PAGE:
President Trump’s former deputy campaign manager Richard Gates testified in court yesterday that longtime Trump associate Roger Stone told the campaign as early as April 2016 about WikiLeaks’s plans to release damaging emails stolen from the Democratic National Committee (D.N.C.) and former Secretary of State Hillary Clinton’s campaign chair, an effort that began months before the hack of Democratic emails was publicly known, Stone’s trial has shown. The revelation suggests the Trump campaign was aware of a hacking and dumping operation directed against the Democratic Party much earlier than previously understood. Byron Tau and Shelby Holliday report at the Wall Street Journal.

Gates’ testimony also revealed that the president himself was involved in conversations about the WkikLeaks dumps, something Trump has previously denied. The White House declined to comment on Gates’s testimony. Darren Samuelsohn and Josh Gerstein report at POLITICO.

IMMIGRATION

The Supreme Court’s conservative majority signaled support yesterday for President Trump’s bid to shut down the Deferred Action for Childhood Arrivals (D.A.C.A.) policy — an Obama-era program that has protected nearly 700,000 young undocumented immigrants, known as “Dreamers,” from deportation. The Supreme Court heard nearly an hour and a half of oral arguments yesterday and questions asked by the court’s five conservative-leaning justices did not indicate any doubt over whether Trump’s Department of Homeland Security (D.H.S.) acted properly in its decision to cancel the program back in 2017. A ruling is due by June 2020, ahead of the U.S. presidential election. Robert Barnes reports at the Washington Post.

The important first stage of the asylum-seeking process has nearly been “extinguished” at the largest immigrant family detention center in the U.S., according to a lawsuit. Plaintiffs claim that since mid-July “the number of women and children at Dilley family detention center in Texas who pass the first interview necessary to apply for asylum has dropped from 97% of applicants to fewer than 10%.” Amanda Holpuch reports at The Guardian.

TURKEY AND SYRIA

Turkish President Recep Tayyip Erdoğan yesterday threatened to continue repatriating foreign suspected Islamic State group (ISIS) militants to their home countries — even if those countries deny responsibility for the prisoners — if Western governments continued to pressure Turkey with sanctions. “It does not concern us if they are stuck at the border or not,” Erdoğan said, referring to an American detainee who was deported by the Turkish authorities on Monday and became trapped at the Greek-Turkish border after being turned back by the Greek border police, adding, “we will continue sending them, so if they take them or do not take them doesn’t really concern us.” Carlotta Gall reports at the New York Times.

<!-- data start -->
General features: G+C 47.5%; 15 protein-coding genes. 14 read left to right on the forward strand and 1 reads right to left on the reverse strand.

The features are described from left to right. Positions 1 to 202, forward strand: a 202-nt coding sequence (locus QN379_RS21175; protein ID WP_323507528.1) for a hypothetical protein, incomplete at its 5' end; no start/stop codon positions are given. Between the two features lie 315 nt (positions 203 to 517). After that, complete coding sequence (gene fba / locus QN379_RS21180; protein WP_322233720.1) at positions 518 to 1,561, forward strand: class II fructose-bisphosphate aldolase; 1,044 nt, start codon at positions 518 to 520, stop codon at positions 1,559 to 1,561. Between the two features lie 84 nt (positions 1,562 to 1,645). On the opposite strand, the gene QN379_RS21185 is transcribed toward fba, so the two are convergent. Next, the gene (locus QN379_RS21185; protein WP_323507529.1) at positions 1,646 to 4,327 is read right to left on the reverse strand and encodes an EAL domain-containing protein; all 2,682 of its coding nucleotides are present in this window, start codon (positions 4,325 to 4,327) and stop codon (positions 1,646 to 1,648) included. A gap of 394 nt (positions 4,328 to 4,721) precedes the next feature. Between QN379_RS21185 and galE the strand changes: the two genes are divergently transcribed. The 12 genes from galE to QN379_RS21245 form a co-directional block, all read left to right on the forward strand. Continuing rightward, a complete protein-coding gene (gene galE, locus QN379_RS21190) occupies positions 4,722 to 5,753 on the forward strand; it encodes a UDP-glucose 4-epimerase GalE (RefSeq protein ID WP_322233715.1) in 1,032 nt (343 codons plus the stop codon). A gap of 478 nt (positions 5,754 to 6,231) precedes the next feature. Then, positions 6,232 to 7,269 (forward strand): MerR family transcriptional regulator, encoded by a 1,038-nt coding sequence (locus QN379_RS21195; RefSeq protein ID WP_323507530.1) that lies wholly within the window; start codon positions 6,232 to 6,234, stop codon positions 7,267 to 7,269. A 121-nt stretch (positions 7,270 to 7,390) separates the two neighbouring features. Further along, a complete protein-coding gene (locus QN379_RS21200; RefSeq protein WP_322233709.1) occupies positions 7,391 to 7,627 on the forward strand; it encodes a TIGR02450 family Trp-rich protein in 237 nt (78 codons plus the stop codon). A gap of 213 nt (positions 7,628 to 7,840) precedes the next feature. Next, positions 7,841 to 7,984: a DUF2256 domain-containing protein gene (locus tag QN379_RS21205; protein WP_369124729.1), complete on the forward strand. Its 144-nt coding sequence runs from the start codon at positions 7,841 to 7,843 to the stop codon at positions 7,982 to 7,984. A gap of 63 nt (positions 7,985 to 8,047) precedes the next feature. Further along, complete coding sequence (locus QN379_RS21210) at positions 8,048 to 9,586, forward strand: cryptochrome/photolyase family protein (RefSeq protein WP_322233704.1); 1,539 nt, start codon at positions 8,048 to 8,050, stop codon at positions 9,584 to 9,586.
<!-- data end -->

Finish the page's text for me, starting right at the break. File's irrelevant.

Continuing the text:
Erdoğan also hinted the “gates will open” for ISIS members to enter Europe. “You should revise your stance toward Turkey, which at the moment holds so many IS members in prison and at the same time controls those in Syria,” Erdoğan warned European nations, a day after the European Union (E.U.) imposed sanctions on Turkey over its drilling for gas in Mediterranean waters off Cyprus. The AP reports.

The 10,000 ISIS prisoners currently held in camps in northeastern Syria present “a major security risk,” a senior State Department official said yesterday, calling on nations to take back their citizens who joined the insurgent group and were captured. Reuters reports.

U.S. drone feeds apparently show Turkish-backed Arab gunmen targeting civilians during their offensive on Kurdish fighters in northeastern Syria, attacks Americans military officials reported to their commanders as potential war crimes after watching the videos, current and former U.S. officials familiar with the incidents said. Surveillance footage of two incidents, which provides what some of the U.S. officials consider firsthand evidence of apparent war crimes by forces backed by Turkey, was included in an internal report compiled by State Department officials setting out concerns relating to four “credible” cases of alleged war crimes. Dion Nissenbaum and Gordon Lubold report in an exclusive at the Wall Street Journal.

President Trump has proposed Erdoğan, due to visit the White House today, a package of incentives for improved U.S.-Turkey relations that is almost indistinguishable from those the administration offered last month in an unsuccessful effort to halt Turkey’s invasion of Syria. In a new letter sent last week, Trump told the Turkish president that a $100 billion trade agreement, and a workaround to avoid U.S. sanctions over Turkey’s purchase of Russia’s S-400 missile defense system, are “still possible,” senior administration officials said, an offer likely to anger some of the House that voted last month to impose sanctions against Turkey over its incursion into Syria, and a bipartisan group of senators who introduced a similar measure. Karen DeYoung, Missy Ryan and Kareem Fahim report at the Washington Post.